Across the country, restaurants are closing or moving to new, lower-seating-capacity models, leaving food suppliers with an unprecedented surplus. Meanwhile, ironically, as unemployment rates climb to record highs, more and more Americans face food insecurity. They simply can’t afford, and don’t have, enough to eat.
As a solution to these problems, the USDA has introduced the Farmers to Families program, which aims to purchase up to $3 billion in fresh produce, dairy and meat products and then distribute the goods to those in need.
United Way of Central Alabama (UWCA) is leading the charge locally by working with partner agencies, such as the Community Food Bank of Central Alabama, Boys and Girls Club of Central Alabama, and the YMCA of Greater Birmingham, to provide vulnerable populations with fresh, healthy foods during these times of uncertainty. Meanwhile, other UWCA partner agencies, such as A.G. Gaston Boys and Girls Club, Girl Scouts of North-Central Alabama, the Hispanic Interest Coalition of Alabama, Legacy YMCA and the Levite Jewish Community Center, have stepped up to the (dinner) plate to serve as distribution centers. And the program is feeding minds, too; thanks to Better Basics, 8,000 new books will be included in boxes for families with young children.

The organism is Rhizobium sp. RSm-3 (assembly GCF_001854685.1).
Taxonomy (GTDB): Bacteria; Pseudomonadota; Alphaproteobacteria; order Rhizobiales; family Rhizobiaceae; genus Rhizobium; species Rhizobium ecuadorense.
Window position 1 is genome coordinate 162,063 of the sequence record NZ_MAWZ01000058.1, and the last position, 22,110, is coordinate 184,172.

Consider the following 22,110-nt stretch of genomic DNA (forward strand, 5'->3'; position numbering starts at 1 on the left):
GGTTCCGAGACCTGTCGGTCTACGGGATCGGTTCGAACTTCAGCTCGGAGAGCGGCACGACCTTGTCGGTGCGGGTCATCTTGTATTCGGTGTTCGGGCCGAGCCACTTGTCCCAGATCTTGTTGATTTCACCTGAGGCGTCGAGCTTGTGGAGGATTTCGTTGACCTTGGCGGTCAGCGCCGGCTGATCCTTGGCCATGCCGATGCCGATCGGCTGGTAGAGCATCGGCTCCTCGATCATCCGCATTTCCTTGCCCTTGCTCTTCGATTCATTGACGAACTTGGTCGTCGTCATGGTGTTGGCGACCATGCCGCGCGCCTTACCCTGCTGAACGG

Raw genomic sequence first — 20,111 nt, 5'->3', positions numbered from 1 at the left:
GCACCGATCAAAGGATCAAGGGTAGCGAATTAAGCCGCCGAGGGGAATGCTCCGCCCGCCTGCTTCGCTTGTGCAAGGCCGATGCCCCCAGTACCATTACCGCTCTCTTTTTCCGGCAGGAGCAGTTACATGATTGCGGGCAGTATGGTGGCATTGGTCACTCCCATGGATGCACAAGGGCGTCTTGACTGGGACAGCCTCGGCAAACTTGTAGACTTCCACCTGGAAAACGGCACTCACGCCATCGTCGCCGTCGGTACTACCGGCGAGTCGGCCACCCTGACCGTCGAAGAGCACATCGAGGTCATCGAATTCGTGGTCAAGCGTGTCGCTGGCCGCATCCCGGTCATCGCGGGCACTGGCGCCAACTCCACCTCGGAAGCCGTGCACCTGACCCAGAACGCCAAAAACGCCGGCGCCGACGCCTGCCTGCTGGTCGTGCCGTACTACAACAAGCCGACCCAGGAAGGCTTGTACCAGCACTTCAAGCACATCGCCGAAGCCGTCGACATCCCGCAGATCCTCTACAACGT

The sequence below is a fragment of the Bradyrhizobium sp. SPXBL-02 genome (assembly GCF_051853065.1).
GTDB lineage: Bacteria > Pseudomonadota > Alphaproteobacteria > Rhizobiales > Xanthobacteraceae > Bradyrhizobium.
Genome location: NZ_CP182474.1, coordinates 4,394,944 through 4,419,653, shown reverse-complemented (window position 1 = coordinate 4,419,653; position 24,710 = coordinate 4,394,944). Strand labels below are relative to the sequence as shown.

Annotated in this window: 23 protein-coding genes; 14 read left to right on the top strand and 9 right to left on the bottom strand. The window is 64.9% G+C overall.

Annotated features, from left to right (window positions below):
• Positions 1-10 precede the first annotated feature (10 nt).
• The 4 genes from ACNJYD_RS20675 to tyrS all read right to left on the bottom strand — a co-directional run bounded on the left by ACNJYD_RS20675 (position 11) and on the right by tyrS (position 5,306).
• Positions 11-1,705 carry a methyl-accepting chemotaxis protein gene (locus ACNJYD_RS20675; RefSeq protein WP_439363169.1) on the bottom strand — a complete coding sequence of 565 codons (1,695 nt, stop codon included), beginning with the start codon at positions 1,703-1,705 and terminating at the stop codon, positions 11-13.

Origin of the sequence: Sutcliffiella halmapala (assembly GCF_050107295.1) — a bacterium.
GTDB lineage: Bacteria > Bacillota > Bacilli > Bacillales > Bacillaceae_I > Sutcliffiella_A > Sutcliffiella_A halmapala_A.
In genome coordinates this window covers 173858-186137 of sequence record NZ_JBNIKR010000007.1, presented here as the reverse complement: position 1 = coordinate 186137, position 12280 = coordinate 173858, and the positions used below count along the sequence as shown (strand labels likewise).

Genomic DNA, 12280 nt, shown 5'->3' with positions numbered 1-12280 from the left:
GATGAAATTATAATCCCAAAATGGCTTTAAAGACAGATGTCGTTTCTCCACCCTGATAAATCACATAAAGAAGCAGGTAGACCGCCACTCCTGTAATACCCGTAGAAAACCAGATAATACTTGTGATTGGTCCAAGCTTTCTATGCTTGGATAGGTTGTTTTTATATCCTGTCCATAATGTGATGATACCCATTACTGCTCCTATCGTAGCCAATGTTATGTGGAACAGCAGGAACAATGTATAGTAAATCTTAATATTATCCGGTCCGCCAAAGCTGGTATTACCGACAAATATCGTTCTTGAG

Since the program’s launch in early July, close to 16,000 pounds of fresh food has been distributed throughout the community, and the program shows no sign of slowing down. The “drive-through” model ensures that social distancing protocols are being followed, and regularly scheduled distributions will continue through the end of 2020.
Even as our community adapts to new issues brought about by the COVID-19 pandemic, UWCA continues our mission to make hope happen. But we can’t do it without you. Learn how you can join in building a stronger community by helping those in need.